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Peptic ulcer disease: Clinical manifestations and diagnosis

Author
Nimish B Vakil, MD, AGAF, FACP, FACG, FASGE
Section Editor
Mark Feldman, MD, MACP, AGAF, FACG
Deputy Editor
Shilpa Grover, MD, MPH, AGAF

INTRODUCTION

A peptic ulcer is a defect in the gastric or duodenal mucosa that extends through the muscularis mucosa into the deeper layers of the wall. Peptic ulcers may present with dyspeptic or other gastrointestinal symptoms, or may be asymptomatic and present with complications such as hemorrhage or perforation. This topic will review the clinical manifestations and diagnosis of peptic ulcer disease. The etiology, complications, and management of peptic ulcer disease are discussed in detail, separately. (See "Epidemiology and etiology of peptic ulcer disease" and "Overview of the complications of peptic ulcer disease" and "Peptic ulcer disease: Management" and "Approach to refractory or recurrent peptic ulcer disease" and "Surgical management of peptic ulcer disease".)

CLINICAL MANIFESTATIONS

Dyspepsia — Upper abdominal pain or discomfort is the most prominent symptom in patients with peptic ulcers. Approximately 80 percent of patients with endoscopically diagnosed ulcers have epigastric pain [1]. Occasionally the discomfort localizes to the right or left upper quadrants of the hypochondrium [2]. Radiation of pain to the back may occur, but back pain as the primary symptom is atypical. In untreated patients, symptoms can last a few weeks followed by symptom-free periods of weeks or months. The "classic" pain of duodenal ulcers occurs two to five hours after a meal when acid is secreted in the absence of a food buffer and at night (between about 11 PM and 2 AM) when the circadian stimulation of acid secretion is maximal [3].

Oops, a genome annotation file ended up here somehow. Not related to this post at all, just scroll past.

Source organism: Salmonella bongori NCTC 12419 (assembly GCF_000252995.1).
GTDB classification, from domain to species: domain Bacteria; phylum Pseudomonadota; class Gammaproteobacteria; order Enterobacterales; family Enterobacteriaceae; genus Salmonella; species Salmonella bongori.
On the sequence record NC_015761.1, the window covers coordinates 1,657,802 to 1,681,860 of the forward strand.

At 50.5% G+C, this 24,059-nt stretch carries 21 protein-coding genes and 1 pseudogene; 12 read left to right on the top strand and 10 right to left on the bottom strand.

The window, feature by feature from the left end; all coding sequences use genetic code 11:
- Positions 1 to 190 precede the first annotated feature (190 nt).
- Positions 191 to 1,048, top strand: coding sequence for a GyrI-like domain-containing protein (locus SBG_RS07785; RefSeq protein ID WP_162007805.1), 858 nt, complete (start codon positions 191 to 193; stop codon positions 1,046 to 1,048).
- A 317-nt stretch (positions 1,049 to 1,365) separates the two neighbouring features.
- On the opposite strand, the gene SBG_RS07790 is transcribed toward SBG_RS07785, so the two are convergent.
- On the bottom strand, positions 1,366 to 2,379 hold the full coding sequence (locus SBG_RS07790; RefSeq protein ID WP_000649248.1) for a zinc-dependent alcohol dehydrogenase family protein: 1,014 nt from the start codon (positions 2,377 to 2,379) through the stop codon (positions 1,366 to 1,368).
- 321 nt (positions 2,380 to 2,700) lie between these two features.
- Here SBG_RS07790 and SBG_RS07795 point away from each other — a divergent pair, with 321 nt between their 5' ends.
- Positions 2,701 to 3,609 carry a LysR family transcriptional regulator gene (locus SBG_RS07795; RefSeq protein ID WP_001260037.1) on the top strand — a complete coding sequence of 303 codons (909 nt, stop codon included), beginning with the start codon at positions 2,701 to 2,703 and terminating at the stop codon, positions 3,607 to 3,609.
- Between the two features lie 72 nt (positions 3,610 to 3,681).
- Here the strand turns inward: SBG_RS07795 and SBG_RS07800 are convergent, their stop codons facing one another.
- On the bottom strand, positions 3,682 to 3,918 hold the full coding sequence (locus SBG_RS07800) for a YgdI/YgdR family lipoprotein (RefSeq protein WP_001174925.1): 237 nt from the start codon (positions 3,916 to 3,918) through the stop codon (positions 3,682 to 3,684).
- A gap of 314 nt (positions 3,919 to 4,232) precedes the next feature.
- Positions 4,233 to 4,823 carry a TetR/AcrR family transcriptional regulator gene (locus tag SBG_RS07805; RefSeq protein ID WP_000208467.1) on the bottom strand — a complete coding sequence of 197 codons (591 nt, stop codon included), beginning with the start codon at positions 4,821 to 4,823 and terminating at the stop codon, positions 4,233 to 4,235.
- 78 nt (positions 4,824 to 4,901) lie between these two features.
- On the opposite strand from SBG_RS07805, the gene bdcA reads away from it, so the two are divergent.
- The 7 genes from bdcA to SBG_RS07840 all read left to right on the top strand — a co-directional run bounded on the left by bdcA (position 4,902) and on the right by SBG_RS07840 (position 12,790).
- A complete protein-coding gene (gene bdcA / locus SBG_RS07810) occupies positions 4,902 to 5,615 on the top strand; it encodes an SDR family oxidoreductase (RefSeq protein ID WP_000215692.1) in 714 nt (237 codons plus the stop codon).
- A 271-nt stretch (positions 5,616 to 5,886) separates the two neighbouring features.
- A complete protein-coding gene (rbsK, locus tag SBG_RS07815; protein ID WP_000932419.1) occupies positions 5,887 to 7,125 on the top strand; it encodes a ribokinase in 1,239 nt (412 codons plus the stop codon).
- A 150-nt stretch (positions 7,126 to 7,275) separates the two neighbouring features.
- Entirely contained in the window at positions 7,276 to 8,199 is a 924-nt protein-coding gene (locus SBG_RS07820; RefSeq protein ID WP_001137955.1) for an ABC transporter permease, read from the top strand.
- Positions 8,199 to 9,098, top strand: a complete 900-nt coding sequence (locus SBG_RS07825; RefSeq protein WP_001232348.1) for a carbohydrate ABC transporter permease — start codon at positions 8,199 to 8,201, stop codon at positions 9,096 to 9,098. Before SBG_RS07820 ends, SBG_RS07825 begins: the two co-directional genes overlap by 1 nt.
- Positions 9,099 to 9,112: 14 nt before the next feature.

Patients with peptic ulcers, and particularly pyloric channel ulcers, may have food-provoked symptoms due to visceral sensitization and gastroduodenal dysmotility [4]. These symptoms include epigastric pain that worsens with eating, postprandial belching and epigastric fullness, early satiety, fatty food intolerance, nausea, and occasional vomiting [1,4].

Asymptomatic — Approximately 70 percent of peptic ulcers are asymptomatic [5]. Patients with silent peptic ulcers may later present with ulcer related complications. Between 43 and 87 percent of patients with bleeding peptic ulcers present without antecedent dyspepsia or other heralding gastrointestinal symptoms [4,6,7]. Older adults and individuals on nonsteroidal anti-inflammatory drugs (NSAIDs) are more likely to be asymptomatic and later present with ulcer complications [1,6,8,9].

Ulcer complications — Complications may be heralded by new ulcer symptoms or a change in symptoms or may occur in the absence of typical symptoms. (See "Overview of the complications of peptic ulcer disease".)

                 
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Literature review current through: Sep 2017. | This topic last updated: Sep 05, 2017.
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